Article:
Last Friday, in many countries around the world, millions were out on the streets to protest for action against climate change. In Germany, hundreds of thousands of people gathered in more than 500 towns. Over the weekend, newspapers and social media buzzed with photos showing large crowds in public places; many of my friends and acquaintances posted their own snapshots from the protest marches.
How Facts Can Change
For the last couple of days, everybody has been talking about #alternativefacts. In this medial uproar, many (at least in my own echo chambers and filter bubbles) talk and write as if there were “facts” on the one hand, and “lies” on the other, with (of course) the “other side” being cast as the intentional producers of lies. As all simplified generalisations, this one, too, is problematic – to say the least.
(Almost) Fifty Shades of Truth
The truth is struggling. Ever since The Economist, in one of its September issues, discovered and described the “post-truth world” we’re living in, it has become fashionable to complain about the disintegration of truth. More recently, this complaint has been further intensified by a broad debate about the nature and role of “fake news”. If only, common sense and common opinions seem to say, we could get rid of all misperceptions, errors, lies, and outright deceit once and for all – then, we could live in a peaceful world made of truths, happily ever after.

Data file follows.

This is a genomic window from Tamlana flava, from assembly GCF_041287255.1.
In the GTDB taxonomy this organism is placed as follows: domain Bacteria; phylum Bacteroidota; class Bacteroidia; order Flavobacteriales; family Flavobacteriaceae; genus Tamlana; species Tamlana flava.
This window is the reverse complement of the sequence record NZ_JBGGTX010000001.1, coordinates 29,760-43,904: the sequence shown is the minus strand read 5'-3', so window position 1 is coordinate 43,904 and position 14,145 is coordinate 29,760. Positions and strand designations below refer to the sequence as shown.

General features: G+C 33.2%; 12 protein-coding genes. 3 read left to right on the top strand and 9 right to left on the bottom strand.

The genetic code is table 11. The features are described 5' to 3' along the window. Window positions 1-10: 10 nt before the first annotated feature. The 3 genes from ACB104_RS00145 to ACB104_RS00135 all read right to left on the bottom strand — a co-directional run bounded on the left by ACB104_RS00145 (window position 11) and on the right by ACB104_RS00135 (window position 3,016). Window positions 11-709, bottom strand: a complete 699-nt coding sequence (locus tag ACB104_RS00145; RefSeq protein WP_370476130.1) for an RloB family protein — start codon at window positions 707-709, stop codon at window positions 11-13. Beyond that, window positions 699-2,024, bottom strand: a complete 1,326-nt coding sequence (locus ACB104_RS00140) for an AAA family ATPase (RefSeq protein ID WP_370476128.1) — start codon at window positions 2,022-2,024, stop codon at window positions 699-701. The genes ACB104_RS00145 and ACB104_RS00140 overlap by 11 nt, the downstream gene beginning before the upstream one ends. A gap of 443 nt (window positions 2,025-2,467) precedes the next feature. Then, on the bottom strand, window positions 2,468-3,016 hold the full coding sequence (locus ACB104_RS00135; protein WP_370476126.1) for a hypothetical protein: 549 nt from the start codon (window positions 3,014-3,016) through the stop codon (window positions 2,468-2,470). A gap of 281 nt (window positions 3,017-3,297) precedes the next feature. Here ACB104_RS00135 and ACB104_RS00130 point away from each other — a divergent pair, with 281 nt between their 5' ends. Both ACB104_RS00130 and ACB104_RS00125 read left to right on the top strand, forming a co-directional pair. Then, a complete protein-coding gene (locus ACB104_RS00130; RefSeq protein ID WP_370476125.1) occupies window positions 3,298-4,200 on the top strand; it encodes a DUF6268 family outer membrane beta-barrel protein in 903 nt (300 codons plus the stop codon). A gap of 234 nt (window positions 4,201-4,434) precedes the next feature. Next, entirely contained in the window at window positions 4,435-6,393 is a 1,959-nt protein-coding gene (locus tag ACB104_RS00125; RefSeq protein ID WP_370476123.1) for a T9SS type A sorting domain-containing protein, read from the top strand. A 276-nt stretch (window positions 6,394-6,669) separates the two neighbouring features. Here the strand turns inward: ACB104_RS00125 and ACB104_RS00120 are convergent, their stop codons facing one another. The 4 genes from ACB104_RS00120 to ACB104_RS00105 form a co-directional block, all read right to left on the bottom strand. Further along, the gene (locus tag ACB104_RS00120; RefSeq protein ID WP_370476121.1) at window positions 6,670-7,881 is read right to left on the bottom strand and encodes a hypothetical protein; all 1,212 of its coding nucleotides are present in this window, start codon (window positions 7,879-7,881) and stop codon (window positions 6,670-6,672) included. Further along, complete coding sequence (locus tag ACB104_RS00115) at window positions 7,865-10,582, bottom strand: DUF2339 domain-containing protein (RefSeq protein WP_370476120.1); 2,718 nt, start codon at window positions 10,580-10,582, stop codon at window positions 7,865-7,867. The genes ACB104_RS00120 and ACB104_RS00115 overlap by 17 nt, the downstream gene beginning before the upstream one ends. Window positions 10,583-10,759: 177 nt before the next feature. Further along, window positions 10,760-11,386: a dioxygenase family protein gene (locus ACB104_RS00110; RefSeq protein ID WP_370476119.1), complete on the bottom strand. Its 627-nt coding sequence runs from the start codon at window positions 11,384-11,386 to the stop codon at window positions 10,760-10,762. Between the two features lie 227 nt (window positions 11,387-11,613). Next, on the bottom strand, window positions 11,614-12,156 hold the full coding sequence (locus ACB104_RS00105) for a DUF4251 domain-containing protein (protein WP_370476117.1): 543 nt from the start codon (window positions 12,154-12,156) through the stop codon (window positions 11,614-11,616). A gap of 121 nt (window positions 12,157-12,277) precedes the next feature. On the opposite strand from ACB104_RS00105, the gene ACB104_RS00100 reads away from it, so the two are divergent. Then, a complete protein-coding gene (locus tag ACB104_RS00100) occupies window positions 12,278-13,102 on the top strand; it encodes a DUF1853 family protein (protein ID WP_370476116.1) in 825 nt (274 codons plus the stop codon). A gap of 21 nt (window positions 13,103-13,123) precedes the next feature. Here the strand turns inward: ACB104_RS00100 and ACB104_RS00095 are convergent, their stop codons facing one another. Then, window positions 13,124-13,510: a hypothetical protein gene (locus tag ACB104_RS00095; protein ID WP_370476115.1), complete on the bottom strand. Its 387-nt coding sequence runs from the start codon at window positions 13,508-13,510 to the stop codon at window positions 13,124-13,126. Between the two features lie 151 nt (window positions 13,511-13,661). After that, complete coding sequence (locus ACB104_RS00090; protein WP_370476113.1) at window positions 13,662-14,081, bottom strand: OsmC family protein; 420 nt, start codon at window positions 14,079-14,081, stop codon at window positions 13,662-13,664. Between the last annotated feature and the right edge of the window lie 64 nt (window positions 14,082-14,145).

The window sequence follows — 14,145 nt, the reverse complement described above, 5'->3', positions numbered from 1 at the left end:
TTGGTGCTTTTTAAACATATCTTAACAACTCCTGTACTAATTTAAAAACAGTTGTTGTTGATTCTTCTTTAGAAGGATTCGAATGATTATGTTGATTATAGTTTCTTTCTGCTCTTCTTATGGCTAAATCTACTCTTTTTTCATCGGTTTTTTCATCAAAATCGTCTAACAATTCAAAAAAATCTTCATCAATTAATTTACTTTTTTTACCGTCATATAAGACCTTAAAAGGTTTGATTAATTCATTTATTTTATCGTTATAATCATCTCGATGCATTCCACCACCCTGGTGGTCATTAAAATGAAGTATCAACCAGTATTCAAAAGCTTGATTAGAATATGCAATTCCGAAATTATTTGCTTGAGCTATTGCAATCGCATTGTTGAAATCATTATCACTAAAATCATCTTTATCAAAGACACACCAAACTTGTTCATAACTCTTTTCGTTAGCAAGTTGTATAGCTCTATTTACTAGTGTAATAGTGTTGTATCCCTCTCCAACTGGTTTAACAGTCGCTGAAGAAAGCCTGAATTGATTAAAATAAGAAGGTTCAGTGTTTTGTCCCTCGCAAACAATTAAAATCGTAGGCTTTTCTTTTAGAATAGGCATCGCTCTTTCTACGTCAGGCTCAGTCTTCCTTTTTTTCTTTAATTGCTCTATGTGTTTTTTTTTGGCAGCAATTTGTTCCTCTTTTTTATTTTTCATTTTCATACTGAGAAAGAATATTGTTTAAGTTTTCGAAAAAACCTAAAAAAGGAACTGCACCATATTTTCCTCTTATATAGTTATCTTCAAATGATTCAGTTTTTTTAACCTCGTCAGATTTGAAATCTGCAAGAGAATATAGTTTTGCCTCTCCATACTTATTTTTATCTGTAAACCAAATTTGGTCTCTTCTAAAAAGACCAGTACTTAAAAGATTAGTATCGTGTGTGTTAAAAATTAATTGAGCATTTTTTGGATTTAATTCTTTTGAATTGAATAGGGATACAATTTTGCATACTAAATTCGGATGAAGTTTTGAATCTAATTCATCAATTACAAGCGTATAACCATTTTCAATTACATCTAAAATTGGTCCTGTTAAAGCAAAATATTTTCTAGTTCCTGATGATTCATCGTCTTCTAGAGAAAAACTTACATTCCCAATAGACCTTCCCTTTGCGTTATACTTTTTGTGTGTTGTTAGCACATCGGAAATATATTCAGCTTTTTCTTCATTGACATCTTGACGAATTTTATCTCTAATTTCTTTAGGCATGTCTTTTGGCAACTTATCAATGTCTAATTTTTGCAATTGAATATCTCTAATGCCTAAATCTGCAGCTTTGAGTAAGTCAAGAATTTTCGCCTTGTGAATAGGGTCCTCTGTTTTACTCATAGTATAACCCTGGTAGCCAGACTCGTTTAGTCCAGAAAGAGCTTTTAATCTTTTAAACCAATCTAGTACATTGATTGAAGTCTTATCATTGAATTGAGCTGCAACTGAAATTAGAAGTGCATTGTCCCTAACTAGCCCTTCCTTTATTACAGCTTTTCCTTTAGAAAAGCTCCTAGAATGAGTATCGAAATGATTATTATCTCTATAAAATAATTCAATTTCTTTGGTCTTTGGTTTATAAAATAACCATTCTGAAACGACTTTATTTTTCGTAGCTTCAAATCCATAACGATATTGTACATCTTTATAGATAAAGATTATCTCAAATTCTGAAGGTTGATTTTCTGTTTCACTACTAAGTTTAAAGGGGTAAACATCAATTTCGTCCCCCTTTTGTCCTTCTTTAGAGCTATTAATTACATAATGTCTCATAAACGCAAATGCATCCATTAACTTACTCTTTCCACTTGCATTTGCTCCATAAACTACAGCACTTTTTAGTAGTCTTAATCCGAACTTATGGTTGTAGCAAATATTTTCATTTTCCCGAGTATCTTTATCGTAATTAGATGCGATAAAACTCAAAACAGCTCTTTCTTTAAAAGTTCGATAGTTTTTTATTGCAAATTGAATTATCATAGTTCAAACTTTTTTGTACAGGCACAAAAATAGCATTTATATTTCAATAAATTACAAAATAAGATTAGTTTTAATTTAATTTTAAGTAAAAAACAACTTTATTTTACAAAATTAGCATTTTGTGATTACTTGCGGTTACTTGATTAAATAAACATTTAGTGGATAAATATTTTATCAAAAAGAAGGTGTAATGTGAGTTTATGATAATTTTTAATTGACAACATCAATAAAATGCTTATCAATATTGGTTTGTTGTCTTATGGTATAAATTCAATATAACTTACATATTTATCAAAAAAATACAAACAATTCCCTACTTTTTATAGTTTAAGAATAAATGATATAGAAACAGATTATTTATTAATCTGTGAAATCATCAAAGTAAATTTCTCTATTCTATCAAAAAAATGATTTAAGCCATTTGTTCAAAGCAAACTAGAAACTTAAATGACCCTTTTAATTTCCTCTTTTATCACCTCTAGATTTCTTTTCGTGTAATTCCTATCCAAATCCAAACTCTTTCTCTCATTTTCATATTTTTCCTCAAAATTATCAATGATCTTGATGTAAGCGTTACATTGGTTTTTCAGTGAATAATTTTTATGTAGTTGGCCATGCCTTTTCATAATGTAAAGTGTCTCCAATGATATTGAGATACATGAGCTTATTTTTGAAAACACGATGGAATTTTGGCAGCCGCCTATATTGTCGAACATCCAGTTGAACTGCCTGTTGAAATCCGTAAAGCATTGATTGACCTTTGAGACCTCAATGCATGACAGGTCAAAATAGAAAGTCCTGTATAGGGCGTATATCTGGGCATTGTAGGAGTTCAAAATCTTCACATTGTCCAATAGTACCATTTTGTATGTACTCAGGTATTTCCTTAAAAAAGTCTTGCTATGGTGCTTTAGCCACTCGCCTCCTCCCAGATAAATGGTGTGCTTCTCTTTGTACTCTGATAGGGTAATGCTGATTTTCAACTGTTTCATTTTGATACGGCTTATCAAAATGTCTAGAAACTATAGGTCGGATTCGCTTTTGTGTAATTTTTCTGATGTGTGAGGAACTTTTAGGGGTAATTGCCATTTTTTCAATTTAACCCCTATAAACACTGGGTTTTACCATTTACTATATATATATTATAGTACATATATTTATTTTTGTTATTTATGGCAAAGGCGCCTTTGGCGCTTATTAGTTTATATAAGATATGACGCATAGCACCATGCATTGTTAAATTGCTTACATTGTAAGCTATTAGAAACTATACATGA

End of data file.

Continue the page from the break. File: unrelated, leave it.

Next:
Arising from a star: Becoming a person in social media
It started with a tweet. On May 10th, 2015, @raue tweeted: “I should maybe blog again, so someone can praise it enthusiastically, so I can retweet, and you can then fav that”; I replied: “What about the reverse? I fav your tweet so you can retweet it, and then I blog about it?” – and retweet he did. So here I am, stuck with a casual commitment made online. Now I have to deliver – or else: The whole online universe will feel let down, and it’ll be my fault.
Why there cannot be any truth(s) about sustainability
The current edition of Harvard Business Review features an article with the heavy title “The truth about CSR”. I disagree with many arguments in this article. I’m also generally skeptical about any claim to “the truth”, no matter about what. More importantly, however, I think that sustainability – and, by consequence, it’s organisational manifestation as CSR (Corporate Social Responsibility) – is an area in which it is particularly unlikely that any truth(s) can be asserted for good.